It takes an extraordinary person to become a teacher. The reward of teaching is often brought to life as a former student excels in his/her career; these heartwarming teacher stories are the drive behind those looking to become an inspirational teacher themselves. Whether you’re considering an undergraduate degree in teaching or looking to enhance your teaching career with a master’s degree, the TEACH Grant offers additional, educational assistance for college. Keeping college more affordable for you, America’s future teacher.
What’s a TEACH Grant?
The U.S. federal government offers a Teacher Education Assistance for College and Higher Education (TEACH)
Grant to college students that agree to serve in low-income school districts. This type of financial aid, according to StudentAid.gov
, pays “up to $4,000 a year to students who are completing or plan to complete course work needed to begin a career in teaching.” Unlike other federal grants, you’ll need to take specific classes and you’re expected to commit to a teaching job for at least four academic years within eight calendar years.
How can I get a TEACH Grant?
$1,000 April Scholarship
Easy to Apply
Here are seven steps you’ll need to take to receive a TEACH Grant:
1.) Be eligible for the basic, federal student aid programs.
Basic eligibility criteria include demonstrating financial need, U.S. citizenship (or eligible non-citizenship) registration with the Selective Service (if you’re a male) and more. You can find all eligibility criteria here
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EVERYONE should fill out a FAFSA, which is available to you on October 1 of each year. The FAFSA is essentially free government money to help you pay for school. Many sates offer funding on a first-come, first-served basis too. Be sure you know your state’s priority deadline
and file on time.
3.) Be enrolled as an undergraduate or graduate student in a college that participates in the TEACH Grant Program.
It’s important to ensure the degree program you’re seeking is indeed, TEACH-Grant eligible. Those that may transfer to another college under the same or similar degree program may find that the newest degree is not approved as a TEACH Grant program.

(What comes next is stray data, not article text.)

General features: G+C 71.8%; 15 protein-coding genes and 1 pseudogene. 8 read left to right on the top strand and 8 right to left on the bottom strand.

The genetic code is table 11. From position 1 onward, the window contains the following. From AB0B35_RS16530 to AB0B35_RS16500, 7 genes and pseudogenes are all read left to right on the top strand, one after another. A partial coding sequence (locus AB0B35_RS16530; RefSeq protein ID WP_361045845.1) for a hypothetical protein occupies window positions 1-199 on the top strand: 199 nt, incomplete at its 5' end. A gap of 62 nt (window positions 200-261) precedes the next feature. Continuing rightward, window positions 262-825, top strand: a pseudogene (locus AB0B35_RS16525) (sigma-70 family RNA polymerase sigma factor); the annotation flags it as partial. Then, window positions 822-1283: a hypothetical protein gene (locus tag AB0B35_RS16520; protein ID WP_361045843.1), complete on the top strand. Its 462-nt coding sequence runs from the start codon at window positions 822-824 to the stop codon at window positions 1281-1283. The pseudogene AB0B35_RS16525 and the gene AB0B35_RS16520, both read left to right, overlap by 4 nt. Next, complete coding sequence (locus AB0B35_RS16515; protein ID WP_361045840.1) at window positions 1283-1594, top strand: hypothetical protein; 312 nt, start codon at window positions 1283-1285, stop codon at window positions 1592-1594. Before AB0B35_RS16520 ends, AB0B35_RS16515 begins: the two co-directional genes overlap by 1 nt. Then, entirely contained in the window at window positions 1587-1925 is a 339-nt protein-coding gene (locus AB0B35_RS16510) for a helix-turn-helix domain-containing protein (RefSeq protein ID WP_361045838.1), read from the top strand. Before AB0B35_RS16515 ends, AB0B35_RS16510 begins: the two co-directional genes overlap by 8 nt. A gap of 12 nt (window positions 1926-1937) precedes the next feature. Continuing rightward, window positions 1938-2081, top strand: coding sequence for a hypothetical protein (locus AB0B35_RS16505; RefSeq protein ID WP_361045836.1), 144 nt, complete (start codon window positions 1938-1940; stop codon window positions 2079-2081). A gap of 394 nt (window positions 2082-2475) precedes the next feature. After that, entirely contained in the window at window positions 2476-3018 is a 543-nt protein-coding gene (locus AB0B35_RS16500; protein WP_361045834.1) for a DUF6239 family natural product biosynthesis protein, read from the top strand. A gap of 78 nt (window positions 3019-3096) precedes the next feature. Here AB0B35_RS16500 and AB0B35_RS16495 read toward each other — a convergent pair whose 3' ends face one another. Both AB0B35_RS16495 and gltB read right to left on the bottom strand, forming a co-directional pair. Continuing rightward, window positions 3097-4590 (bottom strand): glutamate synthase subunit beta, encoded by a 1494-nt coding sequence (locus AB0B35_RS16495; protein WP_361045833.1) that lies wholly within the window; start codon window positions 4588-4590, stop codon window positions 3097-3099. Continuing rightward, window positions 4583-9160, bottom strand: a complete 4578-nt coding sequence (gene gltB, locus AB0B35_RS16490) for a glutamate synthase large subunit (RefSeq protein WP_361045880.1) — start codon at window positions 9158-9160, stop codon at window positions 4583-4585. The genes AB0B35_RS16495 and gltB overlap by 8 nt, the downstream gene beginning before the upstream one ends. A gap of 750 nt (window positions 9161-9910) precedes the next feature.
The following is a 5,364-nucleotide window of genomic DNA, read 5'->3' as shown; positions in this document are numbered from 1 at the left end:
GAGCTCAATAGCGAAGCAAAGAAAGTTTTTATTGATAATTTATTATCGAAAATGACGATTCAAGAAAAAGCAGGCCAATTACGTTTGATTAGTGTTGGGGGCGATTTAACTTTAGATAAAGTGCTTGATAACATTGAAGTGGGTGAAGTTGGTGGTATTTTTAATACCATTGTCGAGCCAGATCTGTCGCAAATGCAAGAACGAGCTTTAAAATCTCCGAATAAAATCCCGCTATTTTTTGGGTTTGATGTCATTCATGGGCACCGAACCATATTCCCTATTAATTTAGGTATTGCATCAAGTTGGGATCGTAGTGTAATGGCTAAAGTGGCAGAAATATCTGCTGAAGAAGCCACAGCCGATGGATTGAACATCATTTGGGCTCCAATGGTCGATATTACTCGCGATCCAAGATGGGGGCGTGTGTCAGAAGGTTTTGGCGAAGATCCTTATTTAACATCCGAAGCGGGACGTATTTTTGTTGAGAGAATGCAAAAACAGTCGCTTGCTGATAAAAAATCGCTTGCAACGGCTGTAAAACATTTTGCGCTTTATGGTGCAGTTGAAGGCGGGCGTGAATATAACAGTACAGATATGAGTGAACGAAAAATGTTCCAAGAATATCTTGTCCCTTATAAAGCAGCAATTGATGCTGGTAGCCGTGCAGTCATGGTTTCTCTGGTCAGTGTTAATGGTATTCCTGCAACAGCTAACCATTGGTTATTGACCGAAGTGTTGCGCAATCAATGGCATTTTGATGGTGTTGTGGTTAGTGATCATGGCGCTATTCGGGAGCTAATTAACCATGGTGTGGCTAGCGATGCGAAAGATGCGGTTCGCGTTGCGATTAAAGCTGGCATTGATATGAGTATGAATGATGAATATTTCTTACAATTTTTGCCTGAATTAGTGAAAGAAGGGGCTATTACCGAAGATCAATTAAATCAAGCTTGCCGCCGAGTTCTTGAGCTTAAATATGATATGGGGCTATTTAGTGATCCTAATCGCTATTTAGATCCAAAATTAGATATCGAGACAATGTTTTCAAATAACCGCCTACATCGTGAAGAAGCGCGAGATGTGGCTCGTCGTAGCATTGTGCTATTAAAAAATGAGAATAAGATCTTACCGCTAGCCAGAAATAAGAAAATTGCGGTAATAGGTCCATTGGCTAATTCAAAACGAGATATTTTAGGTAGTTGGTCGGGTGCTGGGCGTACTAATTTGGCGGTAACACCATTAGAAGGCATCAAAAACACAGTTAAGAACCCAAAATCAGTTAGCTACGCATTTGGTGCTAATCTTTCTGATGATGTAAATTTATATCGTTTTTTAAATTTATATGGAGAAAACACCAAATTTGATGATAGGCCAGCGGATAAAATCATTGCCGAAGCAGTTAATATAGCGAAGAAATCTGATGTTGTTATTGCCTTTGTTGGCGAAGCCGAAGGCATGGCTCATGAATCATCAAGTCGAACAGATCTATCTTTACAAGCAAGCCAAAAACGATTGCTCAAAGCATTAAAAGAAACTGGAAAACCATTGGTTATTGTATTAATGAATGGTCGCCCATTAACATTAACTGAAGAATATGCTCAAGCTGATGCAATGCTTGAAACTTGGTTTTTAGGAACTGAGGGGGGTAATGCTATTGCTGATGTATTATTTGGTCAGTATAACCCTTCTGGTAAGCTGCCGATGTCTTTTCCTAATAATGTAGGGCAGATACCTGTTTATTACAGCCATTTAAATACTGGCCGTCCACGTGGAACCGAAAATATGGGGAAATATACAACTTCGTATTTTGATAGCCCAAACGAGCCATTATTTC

4.) Be enrolled in a TEACH-Grant-Eligible program.
If you’re specifically seeking a degree that allows you to use the TEACH Grant, it’s best to verify if your degree is covered by the grant with your college’s financial aid office.
Although the college you're looking to attend may be nationally accredited and/or the degree program is highly regarded, it's possible the university is not TEACH Grant eligible. Be sure to double check with the program chair or the student advising office.
5.) Meet the academic achievement requirements required at the college you’re enrolled.
Your college’s financial aid office can offer you their specific TEACH Grant academic program requirements.
6.) Complete the U.S. Department of Education’s Initial Teach Grand Counseling
You must complete the initial TEACH Grant counseling
and do so each year you receive the grant. The 20 to 30-minute, online counseling sessions are designed to ensure you understand the service obligation, and the outcomes should you not teach a high-need subject at a low-income school.
The counseling sessions include short quizzes you must also take before you can sign your TEACH Grant Agreement. StudentAid.gov provides a “TEACH Grant and Subsequent Counseling demo”
with key terms and definitions.
7.) Sign a TEACH Grant Agreement to Serve.
The TEACH Grant Agreement to Serve
is a yearly agreement you'll sign requiring you to serve as a high-need teacher in a low-income school district. According to StudentAid.gov
, “Eligible schools and ESAs [educational service agencies] are reported to the U.S. Department of Education by state education agencies for inclusion in the TCLI [Teacher Cancellation Low Income] Directory.
Where can I teach with a TEACH Grant?
Know a location you’d like to teach, but want to be sure schools in that area are covered by the TEACH Grant? You can search the TCLI directory
or find and contact the state-specific TCLI manager
What’s a high-need field?
Part of your agreement to serve requires you to teach in a high-need field. This means you’ll be primarily teaching subjects areas that are under a qualified-teacher shortage. The U.S. Department of Education calls these “Teacher Shortage Areas.”
These high-need fields include subjects such as:
• English Language Acquisition and bilingual education
• Foreign language
• Reading specialist
• Special education
Scholarships Can Help Fund Your Education Too
In addition to the TEACH Grant, you should apply for scholarships as well. Scholarships serve as a great way to fill in any financial gaps that may arise while attending school. Be sure to create a free profile
at Fastweb.com! By creating a profile, you’ll be matched and notified of scholarships that specifically fit you and your degree type (and much more).